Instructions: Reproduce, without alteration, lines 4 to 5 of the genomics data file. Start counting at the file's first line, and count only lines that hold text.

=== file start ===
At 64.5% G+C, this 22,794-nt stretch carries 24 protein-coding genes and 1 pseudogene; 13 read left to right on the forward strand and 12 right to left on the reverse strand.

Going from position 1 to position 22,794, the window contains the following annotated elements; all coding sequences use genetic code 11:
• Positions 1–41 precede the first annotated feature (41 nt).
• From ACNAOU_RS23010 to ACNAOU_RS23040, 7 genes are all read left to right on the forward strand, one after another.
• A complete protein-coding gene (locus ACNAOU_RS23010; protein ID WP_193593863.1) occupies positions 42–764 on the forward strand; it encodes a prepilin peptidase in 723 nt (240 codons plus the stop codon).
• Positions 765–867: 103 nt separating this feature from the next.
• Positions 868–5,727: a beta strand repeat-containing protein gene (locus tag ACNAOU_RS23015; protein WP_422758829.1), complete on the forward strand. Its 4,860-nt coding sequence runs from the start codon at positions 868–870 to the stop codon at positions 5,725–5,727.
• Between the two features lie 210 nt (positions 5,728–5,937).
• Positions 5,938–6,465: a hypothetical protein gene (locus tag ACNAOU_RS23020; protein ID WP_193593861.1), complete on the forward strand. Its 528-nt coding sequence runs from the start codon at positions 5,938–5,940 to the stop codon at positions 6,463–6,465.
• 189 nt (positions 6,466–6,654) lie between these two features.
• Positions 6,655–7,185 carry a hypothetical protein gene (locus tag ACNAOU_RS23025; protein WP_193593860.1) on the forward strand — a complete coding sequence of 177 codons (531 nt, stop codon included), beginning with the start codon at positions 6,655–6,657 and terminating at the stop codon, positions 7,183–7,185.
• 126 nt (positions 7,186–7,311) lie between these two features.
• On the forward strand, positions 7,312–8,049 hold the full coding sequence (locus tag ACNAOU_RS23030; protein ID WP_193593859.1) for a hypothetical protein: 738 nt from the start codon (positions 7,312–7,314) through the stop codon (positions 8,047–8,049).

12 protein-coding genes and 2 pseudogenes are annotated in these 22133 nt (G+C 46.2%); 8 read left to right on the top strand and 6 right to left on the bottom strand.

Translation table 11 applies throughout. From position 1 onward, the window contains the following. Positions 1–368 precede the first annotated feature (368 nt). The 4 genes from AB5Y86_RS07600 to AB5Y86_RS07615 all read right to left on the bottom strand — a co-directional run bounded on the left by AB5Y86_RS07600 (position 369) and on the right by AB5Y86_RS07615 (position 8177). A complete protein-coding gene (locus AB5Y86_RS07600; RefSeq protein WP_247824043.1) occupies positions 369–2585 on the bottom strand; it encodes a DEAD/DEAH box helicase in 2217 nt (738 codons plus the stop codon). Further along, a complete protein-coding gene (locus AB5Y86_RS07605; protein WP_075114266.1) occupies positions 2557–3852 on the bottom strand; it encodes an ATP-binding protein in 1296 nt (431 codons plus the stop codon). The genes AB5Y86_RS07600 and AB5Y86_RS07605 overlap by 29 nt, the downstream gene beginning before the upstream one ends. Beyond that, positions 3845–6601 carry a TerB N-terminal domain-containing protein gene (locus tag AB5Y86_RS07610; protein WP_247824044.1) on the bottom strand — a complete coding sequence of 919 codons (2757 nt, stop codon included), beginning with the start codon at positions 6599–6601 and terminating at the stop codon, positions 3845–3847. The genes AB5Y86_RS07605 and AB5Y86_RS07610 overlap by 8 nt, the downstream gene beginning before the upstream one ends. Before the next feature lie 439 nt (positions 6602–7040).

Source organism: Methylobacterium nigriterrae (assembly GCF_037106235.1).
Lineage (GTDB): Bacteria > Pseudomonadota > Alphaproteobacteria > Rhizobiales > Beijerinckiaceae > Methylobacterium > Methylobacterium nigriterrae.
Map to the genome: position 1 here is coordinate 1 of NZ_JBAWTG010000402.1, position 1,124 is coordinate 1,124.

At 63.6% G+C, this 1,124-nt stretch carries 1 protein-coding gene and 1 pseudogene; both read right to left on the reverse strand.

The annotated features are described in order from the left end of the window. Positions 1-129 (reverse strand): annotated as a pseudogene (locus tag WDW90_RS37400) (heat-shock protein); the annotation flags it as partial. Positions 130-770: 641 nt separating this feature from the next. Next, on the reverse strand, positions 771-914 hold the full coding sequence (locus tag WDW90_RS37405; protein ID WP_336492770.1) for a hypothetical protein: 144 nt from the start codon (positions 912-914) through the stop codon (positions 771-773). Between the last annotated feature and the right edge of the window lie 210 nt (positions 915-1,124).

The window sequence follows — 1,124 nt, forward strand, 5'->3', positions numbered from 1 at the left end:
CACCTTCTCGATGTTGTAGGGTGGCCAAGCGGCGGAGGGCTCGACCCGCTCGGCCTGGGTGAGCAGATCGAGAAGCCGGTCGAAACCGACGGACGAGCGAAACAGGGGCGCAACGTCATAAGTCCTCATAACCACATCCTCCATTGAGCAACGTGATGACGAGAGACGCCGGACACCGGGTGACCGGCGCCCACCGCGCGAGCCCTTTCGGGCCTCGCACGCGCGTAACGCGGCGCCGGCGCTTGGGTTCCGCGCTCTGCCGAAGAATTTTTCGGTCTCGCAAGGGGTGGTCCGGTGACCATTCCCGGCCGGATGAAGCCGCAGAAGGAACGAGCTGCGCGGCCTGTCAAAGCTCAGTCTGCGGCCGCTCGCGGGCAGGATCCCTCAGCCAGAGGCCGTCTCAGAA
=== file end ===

• From ACNAOU_RS23010 to ACNAOU_RS23040, 7 genes are all read left to right on the forward strand, one after another.
• A complete protein-coding gene (locus ACNAOU_RS23010; protein ID WP_193593863.1) occupies positions 42–764 on the forward strand; it encodes a prepilin peptidase in 723 nt (240 codons plus the stop codon).